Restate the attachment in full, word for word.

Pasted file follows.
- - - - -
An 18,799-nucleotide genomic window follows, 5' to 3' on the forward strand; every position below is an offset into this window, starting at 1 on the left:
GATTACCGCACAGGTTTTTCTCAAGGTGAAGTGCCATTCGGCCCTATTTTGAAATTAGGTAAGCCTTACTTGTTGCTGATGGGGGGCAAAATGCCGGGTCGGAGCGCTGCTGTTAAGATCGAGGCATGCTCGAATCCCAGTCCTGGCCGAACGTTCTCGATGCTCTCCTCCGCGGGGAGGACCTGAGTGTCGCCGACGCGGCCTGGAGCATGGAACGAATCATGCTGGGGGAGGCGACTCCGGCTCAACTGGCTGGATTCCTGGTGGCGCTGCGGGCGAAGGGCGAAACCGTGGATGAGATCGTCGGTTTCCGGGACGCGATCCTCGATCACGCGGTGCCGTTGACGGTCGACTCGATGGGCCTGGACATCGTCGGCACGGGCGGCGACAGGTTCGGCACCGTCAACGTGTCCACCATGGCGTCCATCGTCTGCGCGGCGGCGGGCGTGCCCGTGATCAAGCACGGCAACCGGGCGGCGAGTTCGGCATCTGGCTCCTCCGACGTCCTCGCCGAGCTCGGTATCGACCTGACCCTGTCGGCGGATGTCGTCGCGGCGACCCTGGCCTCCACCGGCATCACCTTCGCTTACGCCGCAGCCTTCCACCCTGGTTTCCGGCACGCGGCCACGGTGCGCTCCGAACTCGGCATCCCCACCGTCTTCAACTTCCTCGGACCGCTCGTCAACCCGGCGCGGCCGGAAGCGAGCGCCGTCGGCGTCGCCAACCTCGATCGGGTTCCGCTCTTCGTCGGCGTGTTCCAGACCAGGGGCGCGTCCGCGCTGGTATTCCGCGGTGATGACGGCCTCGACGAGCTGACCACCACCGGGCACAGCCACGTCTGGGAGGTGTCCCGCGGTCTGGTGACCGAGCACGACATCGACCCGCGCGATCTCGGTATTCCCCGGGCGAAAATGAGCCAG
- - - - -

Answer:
An 18,799-nucleotide genomic window follows, 5' to 3' on the forward strand; every position below is an offset into this window, starting at 1 on the left:
GATTACCGCACAGGTTTTTCTCAAGGTGAAGTGCCATTCGGCCCTATTTTGAAATTAGGTAAGCCTTACTTGTTGCTGATGGGGGGCAAAATGCCGGGTCGGAGCGCTGCTGTTAAGATCGAGGCATGCTCGAATCCCAGTCCTGGCCGAACGTTCTCGATGCTCTCCTCCGCGGGGAGGACCTGAGTGTCGCCGACGCGGCCTGGAGCATGGAACGAATCATGCTGGGGGAGGCGACTCCGGCTCAACTGGCTGGATTCCTGGTGGCGCTGCGGGCGAAGGGCGAAACCGTGGATGAGATCGTCGGTTTCCGGGACGCGATCCTCGATCACGCGGTGCCGTTGACGGTCGACTCGATGGGCCTGGACATCGTCGGCACGGGCGGCGACAGGTTCGGCACCGTCAACGTGTCCACCATGGCGTCCATCGTCTGCGCGGCGGCGGGCGTGCCCGTGATCAAGCACGGCAACCGGGCGGCGAGTTCGGCATCTGGCTCCTCCGACGTCCTCGCCGAGCTCGGTATCGACCTGACCCTGTCGGCGGATGTCGTCGCGGCGACCCTGGCCTCCACCGGCATCACCTTCGCTTACGCCGCAGCCTTCCACCCTGGTTTCCGGCACGCGGCCACGGTGCGCTCCGAACTCGGCATCCCCACCGTCTTCAACTTCCTCGGACCGCTCGTCAACCCGGCGCGGCCGGAAGCGAGCGCCGTCGGCGTCGCCAACCTCGATCGGGTTCCGCTCTTCGTCGGCGTGTTCCAGACCAGGGGCGCGTCCGCGCTGGTATTCCGCGGTGATGACGGCCTCGACGAGCTGACCACCACCGGGCACAGCCACGTCTGGGAGGTGTCCCGCGGTCTGGTGACCGAGCACGACATCGACCCGCGCGATCTCGGTATTCCCCGGGCGAAAATGAGCCAG